As far as Carson is concerned, Root writer, Zack Linly said it best: “Black conservatives really only exist to parrot narratives for white conservatives. They almost never have an original thought of their own, so they willingly sit on the hands of Republican puppeteers and serve as their “Black friends” who will tow their false narratives with pre-approved platitudes and language vague and substance-free enough to convince right-wing rubes that they’re smart negroes who know what they’re talking about.” Linly also pointed to Carson’s lack of evidence for all of his claims about research. So, to recap, Ben Carson is a clown and a puppet. He gets carted out everytime conservatives need a Black face; otherwise he’s mute. And I for one wish he would stay mute.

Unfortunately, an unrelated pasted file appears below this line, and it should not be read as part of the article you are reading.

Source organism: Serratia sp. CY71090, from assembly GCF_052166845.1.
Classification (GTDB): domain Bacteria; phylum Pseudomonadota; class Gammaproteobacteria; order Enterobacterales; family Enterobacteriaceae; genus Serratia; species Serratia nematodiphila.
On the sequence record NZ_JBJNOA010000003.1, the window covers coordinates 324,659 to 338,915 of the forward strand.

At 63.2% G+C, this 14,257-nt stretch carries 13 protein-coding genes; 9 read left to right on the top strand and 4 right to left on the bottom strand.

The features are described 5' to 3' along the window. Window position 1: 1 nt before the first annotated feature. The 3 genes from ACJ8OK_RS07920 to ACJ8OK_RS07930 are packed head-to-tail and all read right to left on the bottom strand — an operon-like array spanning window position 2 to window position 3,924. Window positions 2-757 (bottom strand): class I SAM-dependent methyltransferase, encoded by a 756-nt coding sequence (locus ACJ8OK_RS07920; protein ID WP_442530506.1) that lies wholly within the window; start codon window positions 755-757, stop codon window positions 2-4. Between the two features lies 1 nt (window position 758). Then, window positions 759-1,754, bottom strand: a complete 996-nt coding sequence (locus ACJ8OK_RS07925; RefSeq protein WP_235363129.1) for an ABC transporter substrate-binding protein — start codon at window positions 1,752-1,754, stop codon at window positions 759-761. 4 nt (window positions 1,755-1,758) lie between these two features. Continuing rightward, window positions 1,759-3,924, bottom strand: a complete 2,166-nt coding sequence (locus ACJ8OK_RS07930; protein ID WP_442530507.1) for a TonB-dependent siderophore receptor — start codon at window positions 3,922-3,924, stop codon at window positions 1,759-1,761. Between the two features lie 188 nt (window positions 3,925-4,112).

As I’m sure you know by know, Jeff Bezos is headed to space. Blue Origin will launch its first crewed mission on its New Shepard rocket today to fly its founder Jeff Bezos and three other passengers to suborbital space and back. Liftoff is set for 9 a.m. EDT (1300 GMT) from Blue Origin’s Launch Site One in West Texas and will launch Bezos, his brother Mark Bezos, Mercury 13 and aviation pioneer Wally Funk and 18-year-old Oliver Daemon. Last week, it was Richard Branson earning his astronaut wings riding a space plane from Virgin Galactic, a company he founded 14 years ago, to an altitude of more than 50 miles above the skies of New Mexico. CNBC: Jeff Bezos on critics of billionaires going to space: ‘They’re mostly right’ This is as American as apple pie: Billionaires doing things that don’t matter.
Look Who’s Talking Now